Tropospheric ozone is a type of air pollution that results when nitrogen oxides and volatile organic compounds chemically react together. While tropospheric ozone is most abundant in urban environments, it can also affect crops growing in rural environments. Scientists at the University of Illinois recently completed a study—published in Global Change Biology—on the effect ozone pollution has on corn.

According to the researchers, tropospheric ozone is highly destructive to corn crops, diminishing corn yield by up to 10% each year. Ozone pollution reduces corn yield by generating reactive oxygen species in corn plants. When the reactive oxygen species overpower the natural antioxidants in corn, the plant’s ability to photosynthesize is impaired and its productivity is reduced. The researchers believe that making corn resistant to ozone pollution would be beneficial to crop growers; however, corn breeders have not been focused on developing a variety of corn that is resistant to the ravages to ozone pollution.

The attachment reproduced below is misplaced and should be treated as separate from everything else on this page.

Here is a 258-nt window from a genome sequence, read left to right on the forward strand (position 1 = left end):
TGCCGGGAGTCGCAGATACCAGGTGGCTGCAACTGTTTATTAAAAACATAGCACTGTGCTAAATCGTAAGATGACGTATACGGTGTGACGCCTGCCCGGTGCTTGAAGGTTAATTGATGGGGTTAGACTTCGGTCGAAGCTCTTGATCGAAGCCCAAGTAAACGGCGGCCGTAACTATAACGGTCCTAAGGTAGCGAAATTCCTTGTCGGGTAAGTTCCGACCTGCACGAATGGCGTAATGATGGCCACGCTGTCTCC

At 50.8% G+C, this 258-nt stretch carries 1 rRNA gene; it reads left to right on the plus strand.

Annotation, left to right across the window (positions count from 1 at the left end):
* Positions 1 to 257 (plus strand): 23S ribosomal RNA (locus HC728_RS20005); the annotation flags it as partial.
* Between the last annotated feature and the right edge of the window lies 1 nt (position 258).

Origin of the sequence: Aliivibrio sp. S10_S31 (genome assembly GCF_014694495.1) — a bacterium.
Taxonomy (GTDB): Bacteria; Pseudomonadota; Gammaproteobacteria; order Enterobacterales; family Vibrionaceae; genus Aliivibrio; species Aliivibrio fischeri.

The study’s scientists thus grew various types of corn in high levels of ozone pollution to determine which corn plants exhibited greater sensitivity to ozone pollution. They were able to identify certain genes and alleles that made corn more susceptible to damage from ozone pollution. This information will be useful in determining which genes and alleles to avoid when breeding corn in the future, which is not only helpful for corn crops but the future of all crops as the climate continues to change.

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